Prime Minister Samaras has urged voters not to rock the boat and has warned that a Syriza-led government’s refusal to meet Greece’s debt obligations could lead to a default and ejection from the Euro. This is where things really start to get interesting. Although opposed to austerity, Syriza professes itself to be pro-EU and pro-Euro. However, its support is not unconditional. Panagiotis Lafazanis, the Syriza deputy leader stated in October that the movement must “be ready to implement its progressive programme outside the Eurozone if need be.”
In 2012, a determined effort was made to keep Greece in the Eurozone at all costs for fear of a domino effect if the country defaulted on its debt and returned to the drachma. There were concerns that a default by Spain or Italy might follow which would result in the collapse of the entire single currency. Two and a half years later, the Eurozone is still in a bad way, but the ECB believes the single currency bloc can better withstand the shock of “Grexit”. However, Ambrose Evans-Pritchard, writing in the Daily Telegraph (http://www.telegraph.co.uk/finance/comment/ambroseevans_pritchard/11319525/Greek-expulsion-from-the-euro-would-demolish-EMUs-contagion-firewall.html), maintains that the “firewall” is nowhere near as robust as senior EU politicians believe it to be. The evidence suggests he is correct. There is great alarm in Germany at the prospect of a Syriza victory. Wolfgang Schäuble, the German finance minister, made it clear that in his view, “there is no alternative. If Greece takes another path, it will be difficult. New elections will not change the agreements we have struck with the Greek government. Any new government will have to stick to the agreements made by its predecessor.”
Yiannis Milios replied that Germany was seeking to overturn Greek democracy. “Nothing is stronger than the sovereignty of the people”, he said. “If the Greek people decide to change policy by voting for Syriza, we are obliged to respect the people’s will. Mr Schäuble is forgetting this democratic principle.” It is interesting that George Papandreou has returned from the dead, leading a new party called “Allagi”. In spite of his offer of a referendum on the austerity measures in 2011, Papandreou is still viewed by the electorate as a spineless individual who caved in to the Troika. He is unlikely to receive many votes, but could it be that he is acting as a “spoiler” for Syriza? Indeed, in view of a recent piece in Huffington Post, allegedly written by Papandreou which encouraged meek acceptance of the Troika’s austerity measures, some commentators are wondering whether his attempts at a comeback is being sponsored by the EU or even the USA in a desperate attempt to derail Syriza.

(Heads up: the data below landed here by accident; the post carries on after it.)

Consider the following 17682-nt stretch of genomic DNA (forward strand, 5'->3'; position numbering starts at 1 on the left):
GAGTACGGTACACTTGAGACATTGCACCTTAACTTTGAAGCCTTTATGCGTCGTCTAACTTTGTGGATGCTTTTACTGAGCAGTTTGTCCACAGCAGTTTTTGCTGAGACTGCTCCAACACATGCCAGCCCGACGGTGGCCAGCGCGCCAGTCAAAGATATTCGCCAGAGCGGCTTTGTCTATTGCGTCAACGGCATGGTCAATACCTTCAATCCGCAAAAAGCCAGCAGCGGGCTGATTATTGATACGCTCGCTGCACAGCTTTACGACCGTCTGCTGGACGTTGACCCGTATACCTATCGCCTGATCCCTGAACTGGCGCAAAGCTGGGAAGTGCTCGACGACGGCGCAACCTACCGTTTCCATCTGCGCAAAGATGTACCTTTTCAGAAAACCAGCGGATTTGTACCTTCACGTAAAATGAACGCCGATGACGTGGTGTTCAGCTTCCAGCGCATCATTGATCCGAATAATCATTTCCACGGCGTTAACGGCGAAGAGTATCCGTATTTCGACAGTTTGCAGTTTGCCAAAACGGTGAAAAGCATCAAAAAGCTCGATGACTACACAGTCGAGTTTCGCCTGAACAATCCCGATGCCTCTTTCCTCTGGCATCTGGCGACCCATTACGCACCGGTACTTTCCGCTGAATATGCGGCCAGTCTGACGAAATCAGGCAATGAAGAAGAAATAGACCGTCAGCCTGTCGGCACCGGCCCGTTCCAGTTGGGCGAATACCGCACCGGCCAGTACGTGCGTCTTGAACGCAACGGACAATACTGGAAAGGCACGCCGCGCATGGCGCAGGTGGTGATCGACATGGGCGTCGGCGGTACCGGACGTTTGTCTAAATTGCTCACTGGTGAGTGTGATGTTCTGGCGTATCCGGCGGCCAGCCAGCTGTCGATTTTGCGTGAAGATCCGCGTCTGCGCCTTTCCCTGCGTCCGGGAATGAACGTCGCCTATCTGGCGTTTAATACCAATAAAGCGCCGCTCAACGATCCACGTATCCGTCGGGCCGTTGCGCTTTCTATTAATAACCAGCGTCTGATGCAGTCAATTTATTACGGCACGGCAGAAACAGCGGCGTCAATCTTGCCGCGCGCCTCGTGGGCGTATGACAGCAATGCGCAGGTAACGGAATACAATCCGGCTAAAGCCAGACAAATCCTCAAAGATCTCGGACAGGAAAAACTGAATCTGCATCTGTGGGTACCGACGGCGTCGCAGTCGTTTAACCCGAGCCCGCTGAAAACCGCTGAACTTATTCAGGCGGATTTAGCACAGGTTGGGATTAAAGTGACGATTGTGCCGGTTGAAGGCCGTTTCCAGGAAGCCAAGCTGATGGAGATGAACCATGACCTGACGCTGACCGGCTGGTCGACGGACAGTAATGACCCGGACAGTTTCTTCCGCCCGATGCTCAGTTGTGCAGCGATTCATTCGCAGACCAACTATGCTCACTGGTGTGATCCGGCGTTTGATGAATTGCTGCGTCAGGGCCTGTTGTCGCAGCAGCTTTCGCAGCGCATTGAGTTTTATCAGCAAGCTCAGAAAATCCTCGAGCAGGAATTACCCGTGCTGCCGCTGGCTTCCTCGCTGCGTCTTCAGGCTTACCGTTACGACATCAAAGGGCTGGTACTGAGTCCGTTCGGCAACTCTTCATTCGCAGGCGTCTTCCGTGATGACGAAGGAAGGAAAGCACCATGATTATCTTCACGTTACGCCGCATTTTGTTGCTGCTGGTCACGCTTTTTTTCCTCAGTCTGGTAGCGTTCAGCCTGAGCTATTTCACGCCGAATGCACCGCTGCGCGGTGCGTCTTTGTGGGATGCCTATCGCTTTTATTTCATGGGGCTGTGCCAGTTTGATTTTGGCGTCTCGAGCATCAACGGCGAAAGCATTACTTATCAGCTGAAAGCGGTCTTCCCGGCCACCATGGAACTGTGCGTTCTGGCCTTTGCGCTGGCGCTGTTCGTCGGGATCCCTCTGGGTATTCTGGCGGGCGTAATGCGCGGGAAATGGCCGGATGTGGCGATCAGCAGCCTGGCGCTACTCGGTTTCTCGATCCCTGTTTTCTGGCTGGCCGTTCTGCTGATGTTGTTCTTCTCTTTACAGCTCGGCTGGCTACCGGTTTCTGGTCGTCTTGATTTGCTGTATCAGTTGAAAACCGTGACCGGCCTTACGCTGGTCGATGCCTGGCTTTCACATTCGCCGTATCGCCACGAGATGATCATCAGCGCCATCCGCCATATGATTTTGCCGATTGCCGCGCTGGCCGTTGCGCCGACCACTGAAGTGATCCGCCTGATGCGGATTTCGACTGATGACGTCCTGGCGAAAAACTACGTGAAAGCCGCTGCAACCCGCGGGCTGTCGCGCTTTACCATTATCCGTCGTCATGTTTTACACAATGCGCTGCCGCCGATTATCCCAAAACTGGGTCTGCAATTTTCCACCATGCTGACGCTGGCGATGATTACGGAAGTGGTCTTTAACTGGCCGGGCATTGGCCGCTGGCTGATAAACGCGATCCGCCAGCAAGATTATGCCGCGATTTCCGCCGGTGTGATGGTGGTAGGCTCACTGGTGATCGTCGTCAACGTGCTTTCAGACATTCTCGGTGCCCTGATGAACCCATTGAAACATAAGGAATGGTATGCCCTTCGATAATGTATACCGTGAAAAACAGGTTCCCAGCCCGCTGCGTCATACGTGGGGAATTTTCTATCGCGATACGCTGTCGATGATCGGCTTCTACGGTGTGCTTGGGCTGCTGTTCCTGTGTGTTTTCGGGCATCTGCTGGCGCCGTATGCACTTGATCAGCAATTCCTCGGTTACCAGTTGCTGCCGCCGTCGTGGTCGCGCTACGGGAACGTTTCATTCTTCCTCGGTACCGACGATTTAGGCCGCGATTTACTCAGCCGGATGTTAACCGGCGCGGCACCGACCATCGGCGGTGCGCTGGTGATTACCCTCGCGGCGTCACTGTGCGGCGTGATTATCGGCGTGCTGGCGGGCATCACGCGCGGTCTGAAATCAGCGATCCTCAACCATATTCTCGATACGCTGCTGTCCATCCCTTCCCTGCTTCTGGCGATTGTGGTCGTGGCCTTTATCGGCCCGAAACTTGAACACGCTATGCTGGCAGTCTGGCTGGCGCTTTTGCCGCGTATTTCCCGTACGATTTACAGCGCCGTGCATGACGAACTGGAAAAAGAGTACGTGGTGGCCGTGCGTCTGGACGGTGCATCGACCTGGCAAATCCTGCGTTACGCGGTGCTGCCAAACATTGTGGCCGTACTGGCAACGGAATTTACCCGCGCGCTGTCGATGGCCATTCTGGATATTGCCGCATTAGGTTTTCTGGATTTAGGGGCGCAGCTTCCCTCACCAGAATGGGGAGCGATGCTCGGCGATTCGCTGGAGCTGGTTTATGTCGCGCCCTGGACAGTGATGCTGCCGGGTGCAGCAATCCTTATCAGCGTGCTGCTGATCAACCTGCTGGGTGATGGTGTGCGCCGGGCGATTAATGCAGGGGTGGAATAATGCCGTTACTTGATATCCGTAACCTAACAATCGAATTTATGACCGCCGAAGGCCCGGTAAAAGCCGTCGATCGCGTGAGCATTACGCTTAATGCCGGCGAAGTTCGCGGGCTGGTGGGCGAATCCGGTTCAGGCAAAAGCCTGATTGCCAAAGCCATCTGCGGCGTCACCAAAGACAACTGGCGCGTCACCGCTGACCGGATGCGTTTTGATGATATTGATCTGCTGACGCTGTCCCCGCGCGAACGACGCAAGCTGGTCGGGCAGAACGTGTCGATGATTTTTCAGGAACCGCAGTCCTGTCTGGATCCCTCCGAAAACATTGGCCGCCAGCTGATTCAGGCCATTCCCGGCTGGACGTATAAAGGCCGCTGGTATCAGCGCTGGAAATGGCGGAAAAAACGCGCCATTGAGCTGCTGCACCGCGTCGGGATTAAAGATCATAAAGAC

But even in the unlikely event of this move succeeding, waiting in the wings in Spain is Podemos, another recently formed far-left party which came out of nowhere to win 5 out of 54 Spanish seats in the European Parliamentary elections. The party’s name translates into English as “We can”, which hints of Barack Obama, but its role model is rather Alexis Tsipras. On hearing of the news that elections were to be held in Greece, Pablo Iglesias, the leader of Podemos tweeted, “2015 will be the year of change in Spain and Europe. We will start from Greece. Come on, Alexis! Come on, Syriza!”
The Eurozone might survive the departure of Greece, but Spain, where elections are due to be held later this year, is a different matter. Like Syriza, Podemos is pro-EU and even reasonably pro-Euro, but what if Syriza wins this election in Greece, maintains its stance against the Troika, precipitates a Greek expulsion from the Eurozone and then a Greek recovery? Podemos might then alter its stance on the Euro. Meanwhile, Beppe Grillo’s Five Star Movement in Italy and Marine le Pen’s Front National in France make no pretensions to be pro-Euro. They too would benefit politically from a successful “Grexit”.
As we have noted, the powers-that-be in Brussels will do their utmost firstly to deny Syriza victory and if this fails, will try to persuade Tsipras to compromise, but it is only a matter of time before one anti-establishment party in an EU member state will find itself in power and will refuse to give in to pressure. With opposition to the EU rising in much of Western Europe, the forthcoming election in Greece looks set to herald a particularly fascinating and unpredictable period in politics. On this note, Happy New Year!